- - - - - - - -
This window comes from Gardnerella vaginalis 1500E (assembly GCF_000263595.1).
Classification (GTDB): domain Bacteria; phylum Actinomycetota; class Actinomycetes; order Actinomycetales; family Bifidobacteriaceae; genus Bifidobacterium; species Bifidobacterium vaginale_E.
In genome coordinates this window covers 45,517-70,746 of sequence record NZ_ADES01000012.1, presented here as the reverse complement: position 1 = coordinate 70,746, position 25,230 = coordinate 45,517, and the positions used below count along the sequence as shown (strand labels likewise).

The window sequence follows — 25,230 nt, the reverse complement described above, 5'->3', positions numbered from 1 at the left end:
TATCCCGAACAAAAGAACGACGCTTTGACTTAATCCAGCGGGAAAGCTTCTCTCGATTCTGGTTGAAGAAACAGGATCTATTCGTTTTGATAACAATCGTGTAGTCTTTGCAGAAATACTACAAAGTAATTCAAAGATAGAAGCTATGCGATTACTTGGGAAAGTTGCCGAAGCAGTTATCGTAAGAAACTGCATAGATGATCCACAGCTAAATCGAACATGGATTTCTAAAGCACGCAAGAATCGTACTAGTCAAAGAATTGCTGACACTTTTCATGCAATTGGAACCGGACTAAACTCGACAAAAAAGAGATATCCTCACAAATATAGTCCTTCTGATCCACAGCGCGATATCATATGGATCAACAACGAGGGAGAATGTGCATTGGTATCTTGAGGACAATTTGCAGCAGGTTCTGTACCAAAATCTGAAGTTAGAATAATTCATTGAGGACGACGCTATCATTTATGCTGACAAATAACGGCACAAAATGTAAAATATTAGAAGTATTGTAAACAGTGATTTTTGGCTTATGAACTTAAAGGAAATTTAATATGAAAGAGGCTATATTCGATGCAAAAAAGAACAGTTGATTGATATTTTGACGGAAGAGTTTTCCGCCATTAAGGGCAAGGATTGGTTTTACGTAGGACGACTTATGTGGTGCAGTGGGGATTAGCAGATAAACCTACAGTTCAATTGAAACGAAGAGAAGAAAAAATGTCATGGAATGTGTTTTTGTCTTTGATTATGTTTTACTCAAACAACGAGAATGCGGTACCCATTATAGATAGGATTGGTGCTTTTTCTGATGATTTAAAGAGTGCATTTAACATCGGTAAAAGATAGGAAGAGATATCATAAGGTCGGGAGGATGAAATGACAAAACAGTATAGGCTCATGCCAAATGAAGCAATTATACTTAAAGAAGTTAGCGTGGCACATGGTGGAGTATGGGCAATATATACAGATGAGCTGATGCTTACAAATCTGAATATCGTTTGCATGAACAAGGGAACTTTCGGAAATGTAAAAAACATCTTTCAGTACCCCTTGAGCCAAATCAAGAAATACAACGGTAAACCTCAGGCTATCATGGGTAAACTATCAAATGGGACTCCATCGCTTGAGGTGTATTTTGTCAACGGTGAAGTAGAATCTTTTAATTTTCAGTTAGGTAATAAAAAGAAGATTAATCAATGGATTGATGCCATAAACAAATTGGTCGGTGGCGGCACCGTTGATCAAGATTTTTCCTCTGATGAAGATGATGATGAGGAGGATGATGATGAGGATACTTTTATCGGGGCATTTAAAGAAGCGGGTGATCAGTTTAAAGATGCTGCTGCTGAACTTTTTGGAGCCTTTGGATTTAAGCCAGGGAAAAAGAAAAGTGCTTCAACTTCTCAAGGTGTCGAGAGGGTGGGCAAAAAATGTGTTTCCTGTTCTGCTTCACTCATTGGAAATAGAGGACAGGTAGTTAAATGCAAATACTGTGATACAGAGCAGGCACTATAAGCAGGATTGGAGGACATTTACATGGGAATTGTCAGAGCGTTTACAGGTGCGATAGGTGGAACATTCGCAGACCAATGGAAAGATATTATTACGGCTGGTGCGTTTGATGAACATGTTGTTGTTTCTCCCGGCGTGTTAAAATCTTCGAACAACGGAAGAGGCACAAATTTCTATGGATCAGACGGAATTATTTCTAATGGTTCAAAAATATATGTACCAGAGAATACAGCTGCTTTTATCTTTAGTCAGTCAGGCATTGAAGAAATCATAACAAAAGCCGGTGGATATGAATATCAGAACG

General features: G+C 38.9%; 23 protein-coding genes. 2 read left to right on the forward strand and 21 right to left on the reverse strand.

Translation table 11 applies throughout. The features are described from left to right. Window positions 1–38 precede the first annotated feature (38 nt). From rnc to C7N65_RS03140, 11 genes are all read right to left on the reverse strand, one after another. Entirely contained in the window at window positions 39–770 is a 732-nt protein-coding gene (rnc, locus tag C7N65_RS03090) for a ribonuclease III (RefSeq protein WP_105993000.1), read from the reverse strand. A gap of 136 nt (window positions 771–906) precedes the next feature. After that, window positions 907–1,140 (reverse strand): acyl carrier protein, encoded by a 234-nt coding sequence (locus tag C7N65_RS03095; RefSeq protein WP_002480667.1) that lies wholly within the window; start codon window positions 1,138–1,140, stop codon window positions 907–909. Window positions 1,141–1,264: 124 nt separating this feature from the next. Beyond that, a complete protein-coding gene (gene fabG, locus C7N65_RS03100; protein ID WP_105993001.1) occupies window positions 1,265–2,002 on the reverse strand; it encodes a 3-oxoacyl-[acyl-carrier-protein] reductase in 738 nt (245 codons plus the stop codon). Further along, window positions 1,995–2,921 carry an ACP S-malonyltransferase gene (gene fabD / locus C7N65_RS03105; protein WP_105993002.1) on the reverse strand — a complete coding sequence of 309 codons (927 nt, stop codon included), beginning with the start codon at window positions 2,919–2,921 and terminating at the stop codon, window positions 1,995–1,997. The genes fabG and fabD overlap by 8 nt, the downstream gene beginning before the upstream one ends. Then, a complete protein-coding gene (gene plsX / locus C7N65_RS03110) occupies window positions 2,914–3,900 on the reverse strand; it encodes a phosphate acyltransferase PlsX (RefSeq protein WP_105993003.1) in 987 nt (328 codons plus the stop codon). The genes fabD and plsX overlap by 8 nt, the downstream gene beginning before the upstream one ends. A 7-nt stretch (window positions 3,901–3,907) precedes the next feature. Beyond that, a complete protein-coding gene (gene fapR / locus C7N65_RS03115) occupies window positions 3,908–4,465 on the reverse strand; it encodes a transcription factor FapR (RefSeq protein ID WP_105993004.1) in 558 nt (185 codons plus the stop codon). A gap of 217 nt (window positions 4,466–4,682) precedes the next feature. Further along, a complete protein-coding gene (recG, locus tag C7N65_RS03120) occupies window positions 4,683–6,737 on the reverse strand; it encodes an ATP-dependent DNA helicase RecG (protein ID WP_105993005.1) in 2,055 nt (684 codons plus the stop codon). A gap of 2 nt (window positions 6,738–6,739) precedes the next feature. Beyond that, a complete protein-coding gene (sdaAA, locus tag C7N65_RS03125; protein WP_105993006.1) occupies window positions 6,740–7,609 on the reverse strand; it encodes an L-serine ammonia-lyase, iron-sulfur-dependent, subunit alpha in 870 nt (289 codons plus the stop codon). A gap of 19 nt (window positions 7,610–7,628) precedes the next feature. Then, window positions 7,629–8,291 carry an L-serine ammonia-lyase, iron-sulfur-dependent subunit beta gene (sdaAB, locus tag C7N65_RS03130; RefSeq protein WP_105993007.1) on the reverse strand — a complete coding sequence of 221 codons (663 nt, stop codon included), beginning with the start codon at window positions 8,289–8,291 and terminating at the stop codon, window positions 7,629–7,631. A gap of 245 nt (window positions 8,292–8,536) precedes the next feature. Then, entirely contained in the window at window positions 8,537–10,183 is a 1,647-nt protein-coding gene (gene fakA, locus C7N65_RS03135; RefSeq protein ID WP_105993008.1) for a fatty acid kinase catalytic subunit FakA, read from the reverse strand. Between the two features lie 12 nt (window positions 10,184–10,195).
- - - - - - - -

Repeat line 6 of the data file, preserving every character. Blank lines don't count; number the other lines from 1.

General features: G+C 38.9%; 23 protein-coding genes. 2 read left to right on the forward strand and 21 right to left on the reverse strand.